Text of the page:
There was an irrefutable moment of temporal torpidity, where everything slowed down enough to catalogue it in the currency of mint-unfurling heartbeats, and I stood there, scared out of my fucking skull that some rash precocious little beach-blighting freak I had only met and hadn’t attempted to dignify enough to know, or comprehend, or love in any worthwhile significant way, would get hit, would straggle and omit to observe the annihilative surge of the beetling, brigand autovehicular-valiant Volkswagen swelling his way — watch Rocco be hit, startle and flap like a corrupted poundcake and skirt the kerb and lie lame before me, with blood coagulating behind his teeth, his eyes destroyed of their wind and speed and vivid stealth.
      It was irrefutable, that moment, that notion, because someone as comfortable and deprived of reverberating tragedy as myself deserved it. That was the sad truth about it.
      Rocco now stood, alert as a duke amongst meerkats, on the opposite lick of agate-cool blue pavement, grinning with miracle triumph, ’cross from me as I read the coda of the streets. I looked up, met his gaze. I could smell the obscenity of victory from beyond the two lanes of rhapsodic, thundering traffic, hot and pungent on each of his fish-mouth exhalations. It stank of strawberry Fanta and impure dope.
      ‘Fuck you doing, Giles? All the ladies are in motion. Ain’t you gonna wing in, and show them you can dance?’
      I exalted across, like I was pursuing Arabian stallions.


Rocco’s house, I later am privy to appreciating, is not really too dissimilar to my own: insomuch that I dwelled in an anarcho-syndicalist multi-eaved Queenslander château overrun by my Dad’s savage and logic-defunct whims and ever inspiritedly thwarted by Chipper’s torrents of rape-and-burn vocal spats; and in this way, Rocco’s family loved him too.
      We made our quiescent way off the road and rounded the neighbourhood procession of uninspired hedgerows. Perhaps fomenting a tenuous graft on the concept of follow me home, Rocco hovered two feet in front of me, his heels parping a singular elasticised tennis-sole intermezzo, the cool collusive blue shadow of his trudging form ghosting upon my brow. The course ringlets of his hair, I realised, reminded me of the media of an abstractionist school art enterprise gone volatile. Ebony pipe-cleaners conspiring to sack dermatological dynasties.
      I thumbed at my own mucky marigold cowlick, twisted fingers into the splendour of freakish strawberry blonde bangs, and evicted a forlorn cicada whom had omitted absorbing the tenancy fine-print. He’d apparently already unpacked all the furniture, too, because he made an awful tizz about being issued his marching orders. Fucking Brisbane summers.
      My family’s too-barren mango tree was weeping its newest brace of orange Arkley-ish stonefruit misshapen mishaps — things that were foetal and pathetic and sour-tasting and the colour of nicotine smeared between weathered brown finger-knuckles, and they fell into the gables and guttering of my house with flatulent vibrations, dappling the burnt umber terracotta of the rooftop with a dot-painting texture of tea-yellow filth. And there amongst the slops of his prehensile Laputan kingdom, the marsh of rotten fruit brimming from between the shingles, was my Dad, dressed in underwear as peerlessly stained as the roof was lathered.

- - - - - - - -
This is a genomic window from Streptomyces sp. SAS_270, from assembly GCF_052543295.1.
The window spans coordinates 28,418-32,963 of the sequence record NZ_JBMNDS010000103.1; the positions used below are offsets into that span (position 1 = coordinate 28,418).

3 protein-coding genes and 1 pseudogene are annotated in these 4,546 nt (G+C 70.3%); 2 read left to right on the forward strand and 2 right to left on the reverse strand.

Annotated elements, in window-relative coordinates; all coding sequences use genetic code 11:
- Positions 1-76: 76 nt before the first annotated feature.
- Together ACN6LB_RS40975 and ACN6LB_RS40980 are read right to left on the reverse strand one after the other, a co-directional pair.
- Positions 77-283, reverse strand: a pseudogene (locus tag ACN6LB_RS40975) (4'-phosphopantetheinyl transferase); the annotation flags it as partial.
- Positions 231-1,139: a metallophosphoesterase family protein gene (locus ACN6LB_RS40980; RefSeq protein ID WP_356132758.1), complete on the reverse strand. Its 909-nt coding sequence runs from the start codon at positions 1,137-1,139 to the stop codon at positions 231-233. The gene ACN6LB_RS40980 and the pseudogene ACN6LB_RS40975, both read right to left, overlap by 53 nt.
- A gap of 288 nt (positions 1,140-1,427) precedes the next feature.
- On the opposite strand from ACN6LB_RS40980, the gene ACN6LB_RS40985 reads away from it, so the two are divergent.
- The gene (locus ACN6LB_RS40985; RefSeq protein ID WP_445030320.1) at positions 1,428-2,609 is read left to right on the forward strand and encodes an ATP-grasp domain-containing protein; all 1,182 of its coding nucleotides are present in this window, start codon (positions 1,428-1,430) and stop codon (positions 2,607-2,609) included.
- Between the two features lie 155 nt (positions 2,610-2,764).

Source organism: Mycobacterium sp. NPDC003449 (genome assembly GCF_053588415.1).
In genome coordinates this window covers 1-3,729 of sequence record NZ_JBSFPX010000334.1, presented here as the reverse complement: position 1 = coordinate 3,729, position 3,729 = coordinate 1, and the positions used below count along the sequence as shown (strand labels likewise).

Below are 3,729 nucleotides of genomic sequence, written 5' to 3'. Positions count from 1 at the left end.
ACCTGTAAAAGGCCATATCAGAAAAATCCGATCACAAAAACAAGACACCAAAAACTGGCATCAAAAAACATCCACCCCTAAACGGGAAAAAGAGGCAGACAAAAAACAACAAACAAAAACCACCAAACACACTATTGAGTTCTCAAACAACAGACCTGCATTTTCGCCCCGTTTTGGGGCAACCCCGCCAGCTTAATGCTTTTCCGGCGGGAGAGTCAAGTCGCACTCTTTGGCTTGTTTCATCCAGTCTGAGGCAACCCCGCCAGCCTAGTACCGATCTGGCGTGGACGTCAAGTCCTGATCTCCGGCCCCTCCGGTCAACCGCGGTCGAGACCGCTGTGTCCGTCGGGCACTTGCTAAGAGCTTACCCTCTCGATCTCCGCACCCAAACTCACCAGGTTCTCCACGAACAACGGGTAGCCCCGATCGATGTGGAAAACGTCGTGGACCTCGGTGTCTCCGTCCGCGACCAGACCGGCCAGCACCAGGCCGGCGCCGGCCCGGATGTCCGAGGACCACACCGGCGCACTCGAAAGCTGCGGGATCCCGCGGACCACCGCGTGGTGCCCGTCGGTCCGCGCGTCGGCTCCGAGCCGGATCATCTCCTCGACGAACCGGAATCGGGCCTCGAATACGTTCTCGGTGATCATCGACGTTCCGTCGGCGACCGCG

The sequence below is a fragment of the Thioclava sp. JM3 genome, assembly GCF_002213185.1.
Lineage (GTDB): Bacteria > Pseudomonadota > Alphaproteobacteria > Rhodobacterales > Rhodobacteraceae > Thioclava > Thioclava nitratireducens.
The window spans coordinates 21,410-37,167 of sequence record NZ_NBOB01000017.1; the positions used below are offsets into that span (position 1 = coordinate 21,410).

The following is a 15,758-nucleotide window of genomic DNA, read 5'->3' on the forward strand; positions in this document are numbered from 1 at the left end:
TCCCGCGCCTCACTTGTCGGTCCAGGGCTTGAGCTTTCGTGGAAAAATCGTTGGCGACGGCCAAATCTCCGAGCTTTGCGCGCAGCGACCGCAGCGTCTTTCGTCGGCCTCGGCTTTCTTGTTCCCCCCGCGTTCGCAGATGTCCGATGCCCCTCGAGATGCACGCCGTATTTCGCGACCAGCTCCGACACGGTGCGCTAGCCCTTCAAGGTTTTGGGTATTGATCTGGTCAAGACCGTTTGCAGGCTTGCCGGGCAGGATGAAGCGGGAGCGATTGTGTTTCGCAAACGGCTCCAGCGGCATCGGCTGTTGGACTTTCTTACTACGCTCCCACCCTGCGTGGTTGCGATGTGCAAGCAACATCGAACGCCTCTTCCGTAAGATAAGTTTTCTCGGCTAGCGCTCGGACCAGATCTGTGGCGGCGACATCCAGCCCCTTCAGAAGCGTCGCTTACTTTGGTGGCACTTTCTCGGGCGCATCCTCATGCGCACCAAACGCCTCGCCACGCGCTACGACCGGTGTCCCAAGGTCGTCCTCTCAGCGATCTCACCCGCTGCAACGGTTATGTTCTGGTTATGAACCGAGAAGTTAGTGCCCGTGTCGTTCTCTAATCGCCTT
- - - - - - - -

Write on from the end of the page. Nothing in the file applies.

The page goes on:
A more obscene zeitgeist pair of cotton Y-fronts no moment had ever demanded.
      ‘Look lively, Giles, son,’ came his staggered Liverpudding murmur, that perfect paternal Britonian tripe.
      The plumed parachute of a miraculously horrific green mango dipped our way, plummeting from those famed hands, my father’s belligerent black bear paws, and Rocco badgered into the acanthus patch like the catastrophic fruit promised a cannonade of hellfire.
      I watched it sail past the tip of my unshirking nose-tippy, and spatter in a rapture of pitiable zoomorphic bliss against the linoleum pathway. Mango juice streamed onto the shanks of my uniform slacks. I turned my face up to gauge the unexpressed pedigree of my Dad’s barbaric response. With willed nonchalance, he dusted a film of frutrient pulp and patina’d perspiration off the tallow upholstery of his shining torso.
      ‘Ah, Christ, I’m smeared in the shit. Look, take your friend ’round the back, and tuck into some ginger ale, okay?’
      My Dad had been heralded a contemporary champion of renaissance football, ushering in a revitalised age of innovative play and lithe field formations, the self-made charioteer of a resurging caravan of sporting legends, but this was all twenty-two years ago now when national footy was still considered in this country as an artisanal form of fame, and albeit my Dad could be deduced as the agent of a millennial rugby reformation now popularised by whippersnapper coaches and notorious dimestore tabloids, though he was always good, sometimes phantasmagoric, nevertheless his intravenous rage at the uninspired establishment, and at the way his betters abraded him regarding fair play, meant that before long, in the winter of his thirty-second year, he quit professional gameplay, divorcing himself of the modes and mores of those whom were indebted to his precocity, citing his exit from the pasture of furious football due to reasons of personal epiphany.
      His “parting shot” at the patriarchs of the game was soon denounced by the papers as the unwholesome sentiment of a beleaguered brigand, someone to whom football had never been the soul of his truculent sporting career, but I know and have ever known my father better than they — dixie-whistling ha’penny newspaper hacks of penurious wit and insipid verbal stamina — and I’m fond to believe that Dad had volubly gambled on having exhausted the withstanding reserves of the game, had simply stalked down the locker-room corridor embiggened by a trust in the spirit of the future, captivated by the elixir of a secret satisfaction.